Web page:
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beat pronunciación
verb (past tense beat , past participle beaten or (now rare) beat , present participle beating )
1 to hit (a person, animal, etc) violently and repeatedly.
2 to strike something repeatedly, eg to remove dust or make a sound.
3 intr (usu beat against or at or on something) to knock or strike repeatedly rain beating against the window .
4 to defeat; to do something better, sooner or quicker than someone else always beats me at chess .
5 to be too difficult to be solved or understood by someone The last puzzle had me beaten . See also it beats me below.
6 (sometimes beat something up) to mix or stir thoroughly Beat two eggs in a bowl .
7 (also beat something out)
a to make or shape it by repeatedly striking the raw material beating out horseshoes on the forge ;
b to flatten or reduce the thickness of it by beating.
8 intr to move in a regular pattern of strokes, etc heard my heart beating .
9 tr & intr to move rhythmically up and down tent-flaps beating in the wind .
10 (usu beat time or beat out time) to mark or show (musical time or rhythm) with the hand or a baton, etc.
11 (esp beat someone or something back, down or off) to push, drive or force them or it away.
12 (also beat up something) tr & intr to strike (bushes or trees, etc) to force birds or animals into the open for shooting.
noun
1 a regular recurrent stroke, or its sound the beat of my heart .
2 a in music and poetry, etc: the basic pulse, unit of rhythm or accent two beats to the bar ;
b the conductor's stroke of the hand or baton indicating such a pulse Watch the beat ;
c in popular music: rhythm; a strong rhythmic pulse.
3 a regular or usual course or journey a policeman on his beat .
4 a in the 1950s and 60s: a member or follower of the beat generation;
b a beatnik.
adjective , colloq, esp US worn out; exhausted.
[Anglo-Saxon beatan ]
beatable adjective .
beater noun (also in compounds ) a person or thing that beats in any sense, eg a person who rouses or beats up game for shooting, an electric or hand-operated device for beating, etc egg-beater .
beat about the bush to talk tediously about a subject without coming to the main point.
beat a hasty retreat or beat a retreat to go away in a hurry, especially in order to escape or avoid an unpleasant or difficult situation. Compare beat the retreat below.
beat it slang to go away immediately and quickly.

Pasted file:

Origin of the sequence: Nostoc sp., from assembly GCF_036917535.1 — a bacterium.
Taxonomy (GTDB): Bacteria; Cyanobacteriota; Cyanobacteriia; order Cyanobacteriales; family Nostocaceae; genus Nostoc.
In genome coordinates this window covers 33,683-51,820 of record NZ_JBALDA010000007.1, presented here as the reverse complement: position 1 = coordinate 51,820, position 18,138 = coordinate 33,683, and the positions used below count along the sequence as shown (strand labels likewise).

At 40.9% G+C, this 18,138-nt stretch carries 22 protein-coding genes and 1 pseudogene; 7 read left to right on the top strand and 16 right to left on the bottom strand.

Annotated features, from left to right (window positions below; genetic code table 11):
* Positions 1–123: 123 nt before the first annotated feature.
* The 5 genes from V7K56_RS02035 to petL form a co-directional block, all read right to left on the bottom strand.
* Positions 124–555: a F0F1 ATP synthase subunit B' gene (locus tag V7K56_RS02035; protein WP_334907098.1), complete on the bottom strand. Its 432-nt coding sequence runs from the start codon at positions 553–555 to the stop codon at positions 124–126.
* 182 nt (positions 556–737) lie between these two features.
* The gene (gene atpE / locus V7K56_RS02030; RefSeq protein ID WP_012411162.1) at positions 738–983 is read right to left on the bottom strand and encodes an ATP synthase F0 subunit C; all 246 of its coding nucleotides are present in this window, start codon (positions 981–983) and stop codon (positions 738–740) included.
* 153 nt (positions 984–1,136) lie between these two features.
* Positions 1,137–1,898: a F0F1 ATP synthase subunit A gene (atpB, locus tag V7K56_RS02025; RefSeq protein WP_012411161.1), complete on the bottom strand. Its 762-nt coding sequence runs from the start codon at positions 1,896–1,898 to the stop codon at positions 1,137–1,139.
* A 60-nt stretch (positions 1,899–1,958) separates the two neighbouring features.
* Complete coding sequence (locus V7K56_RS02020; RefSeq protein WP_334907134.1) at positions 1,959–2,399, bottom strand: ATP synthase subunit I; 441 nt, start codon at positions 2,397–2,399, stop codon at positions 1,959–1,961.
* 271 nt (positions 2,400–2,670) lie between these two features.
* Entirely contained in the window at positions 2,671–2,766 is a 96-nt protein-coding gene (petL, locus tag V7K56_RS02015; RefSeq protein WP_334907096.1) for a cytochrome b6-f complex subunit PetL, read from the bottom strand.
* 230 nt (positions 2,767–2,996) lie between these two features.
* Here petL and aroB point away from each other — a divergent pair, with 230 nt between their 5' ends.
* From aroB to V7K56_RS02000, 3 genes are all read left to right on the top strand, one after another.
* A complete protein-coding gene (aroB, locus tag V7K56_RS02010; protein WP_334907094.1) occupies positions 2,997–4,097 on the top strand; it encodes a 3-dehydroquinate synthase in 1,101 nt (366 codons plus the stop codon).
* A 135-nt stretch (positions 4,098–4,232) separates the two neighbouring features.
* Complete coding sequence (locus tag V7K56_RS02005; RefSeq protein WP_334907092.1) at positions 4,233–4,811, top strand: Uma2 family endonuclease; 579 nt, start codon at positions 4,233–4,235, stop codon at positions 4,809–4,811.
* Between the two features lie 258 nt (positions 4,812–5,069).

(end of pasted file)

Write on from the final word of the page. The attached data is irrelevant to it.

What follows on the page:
beat one's brains or beat one's brains out colloq to puzzle long and hard over something.
beat one's breast to show unrestrained, wild or exaggerated signs of grief.
beat someone's brains out colloq to kill or seriously injure them by hitting them about the head.
beat the bounds Brit to perform a traditional ceremony of tracing out the parish boundaries by walking around them, formally striking the boundary stones, etc with willow twigs. See also common-riding.
beat the clock to do or finish something within the time allowed.
beat the pants or socks off someone colloq to defeat them thoroughly.
beat the rap slang, orig US to escape without punishment.
beat the retreat to perform the military ceremony ( beating the retreat) consisting of marching and military music, usually performed at dusk, originally marking the recall (by drum beat) of troops to their quarters.
beat someone to it to manage to do something before they can.
can you beat it? or can you beat that? colloq as an expression of astonishment: Would you believe it, or that, to be possible, true, etc?
dead beat colloq very tired; exhausted.
it beats me colloq it is beyond my comprehension; I cannot understand it or work it out.
off the beaten track away from main roads and towns; isolated.
you can't beat something colloq there is no substitute for it, or nothing better than it.
beat down
1 said of the sun: to give out great heat.
2 said of rain: to fall heavily.
beat someone down to force them to reduce the price of something by bargaining.
beat someone off to check or put a stop to them, or succeed in overcoming them Police beat off the protesters .
beat someone up or (US) beat up on someone to punch, kick or hit them severely and repeatedly.


© Hodder Education
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